We see ourselves as a Pacific nation working closely with Australia and other Pacific countries, and developing an increasingly important relationship with Asia. We work to retain our traditional links with Europe and North America and to build new links with regions such as Latin America.

New Zealand objective is a stable, secure and prosperous world within which we can promote our own security and advance our interests and values as a nation.

Our economic goal is to promote sustainable growth and free and fair trade. New Zealand opposes tariff and other barriers to trade and subsidization of production, particularly of agricultural products by the developed world.

Our environmental goals focus on remedying global warming, pollution, and unsustainable exploitation of resources such as fishing.

We seek practical ways to advance human rights, good governance, democracy and the rule of law. These are critical both to preserving peace and promoting development.

We are committed to conflict prevention and peaceful and just solution of international disputes.

We place emphasis on promoting elimination of weapons of mass destruction, especially nuclear, as an essential requirement of a safe future.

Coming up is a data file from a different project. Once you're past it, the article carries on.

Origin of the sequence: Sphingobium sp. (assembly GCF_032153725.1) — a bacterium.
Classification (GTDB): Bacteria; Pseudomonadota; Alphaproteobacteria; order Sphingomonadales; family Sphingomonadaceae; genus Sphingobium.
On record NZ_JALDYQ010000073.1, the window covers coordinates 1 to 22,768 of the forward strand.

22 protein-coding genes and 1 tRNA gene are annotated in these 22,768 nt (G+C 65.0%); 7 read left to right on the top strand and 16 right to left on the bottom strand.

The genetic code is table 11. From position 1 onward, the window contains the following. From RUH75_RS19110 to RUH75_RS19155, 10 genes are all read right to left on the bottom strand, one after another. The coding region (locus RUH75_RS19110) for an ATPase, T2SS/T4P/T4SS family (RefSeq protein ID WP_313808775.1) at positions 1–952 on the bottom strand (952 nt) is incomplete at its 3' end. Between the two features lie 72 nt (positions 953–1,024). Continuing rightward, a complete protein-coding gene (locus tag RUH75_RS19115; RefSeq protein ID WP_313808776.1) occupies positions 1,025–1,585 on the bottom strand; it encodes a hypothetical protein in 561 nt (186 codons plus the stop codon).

We support peacekeeping and regional and international security measures, including the campaign against terrorism.

We provide support to developing countries, with an emphasis on eliminating poverty.

New Zealand’s strategic thinking is no longer dominated as it was through the 20th Century by countries identified as posing a risk of aggression. Currently there is no specific country that we see as posing a direct short or medium threat to our sovereignty or well-being. Our focus today is on a number of other security concerns, and international terrorism, post September 11, is prime amongst these.

September 11 was a watershed in demonstrating both the willingness and ability of an international terrorist group to engage in the mass murder of 3000 civilians to promote their cause. It indicated that such groups have no bottom line to the action they are prepared to take, including, should they gain access to them, use of weapons of mass destruction.